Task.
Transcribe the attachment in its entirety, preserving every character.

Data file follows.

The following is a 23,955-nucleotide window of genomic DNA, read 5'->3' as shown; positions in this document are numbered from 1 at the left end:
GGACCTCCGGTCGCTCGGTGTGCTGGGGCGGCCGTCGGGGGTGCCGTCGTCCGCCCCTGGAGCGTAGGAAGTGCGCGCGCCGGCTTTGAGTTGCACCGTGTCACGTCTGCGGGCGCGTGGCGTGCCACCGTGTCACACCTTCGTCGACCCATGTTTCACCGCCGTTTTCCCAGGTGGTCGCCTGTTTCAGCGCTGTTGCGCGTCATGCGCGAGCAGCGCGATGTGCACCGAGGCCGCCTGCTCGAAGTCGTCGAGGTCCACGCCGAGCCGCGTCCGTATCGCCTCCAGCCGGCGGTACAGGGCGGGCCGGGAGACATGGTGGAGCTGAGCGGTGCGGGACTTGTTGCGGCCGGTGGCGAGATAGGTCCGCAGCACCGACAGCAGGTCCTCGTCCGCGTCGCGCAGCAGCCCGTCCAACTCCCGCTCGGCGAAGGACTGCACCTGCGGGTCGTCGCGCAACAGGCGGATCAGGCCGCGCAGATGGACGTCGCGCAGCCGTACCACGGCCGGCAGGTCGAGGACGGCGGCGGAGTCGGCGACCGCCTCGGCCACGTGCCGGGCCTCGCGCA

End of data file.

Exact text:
The following is a 23,955-nucleotide window of genomic DNA, read 5'->3' as shown; positions in this document are numbered from 1 at the left end:
GGACCTCCGGTCGCTCGGTGTGCTGGGGCGGCCGTCGGGGGTGCCGTCGTCCGCCCCTGGAGCGTAGGAAGTGCGCGCGCCGGCTTTGAGTTGCACCGTGTCACGTCTGCGGGCGCGTGGCGTGCCACCGTGTCACACCTTCGTCGACCCATGTTTCACCGCCGTTTTCCCAGGTGGTCGCCTGTTTCAGCGCTGTTGCGCGTCATGCGCGAGCAGCGCGATGTGCACCGAGGCCGCCTGCTCGAAGTCGTCGAGGTCCACGCCGAGCCGCGTCCGTATCGCCTCCAGCCGGCGGTACAGGGCGGGCCGGGAGACATGGTGGAGCTGAGCGGTGCGGGACTTGTTGCGGCCGGTGGCGAGATAGGTCCGCAGCACCGACAGCAGGTCCTCGTCCGCGTCGCGCAGCAGCCCGTCCAACTCCCGCTCGGCGAAGGACTGCACCTGCGGGTCGTCGCGCAACAGGCGGATCAGGCCGCGCAGATGGACGTCGCGCAGCCGTACCACGGCCGGCAGGTCGAGGACGGCGGCGGAGTCGGCGACCGCCTCGGCCACGTGCCGGGCCTCGCGCA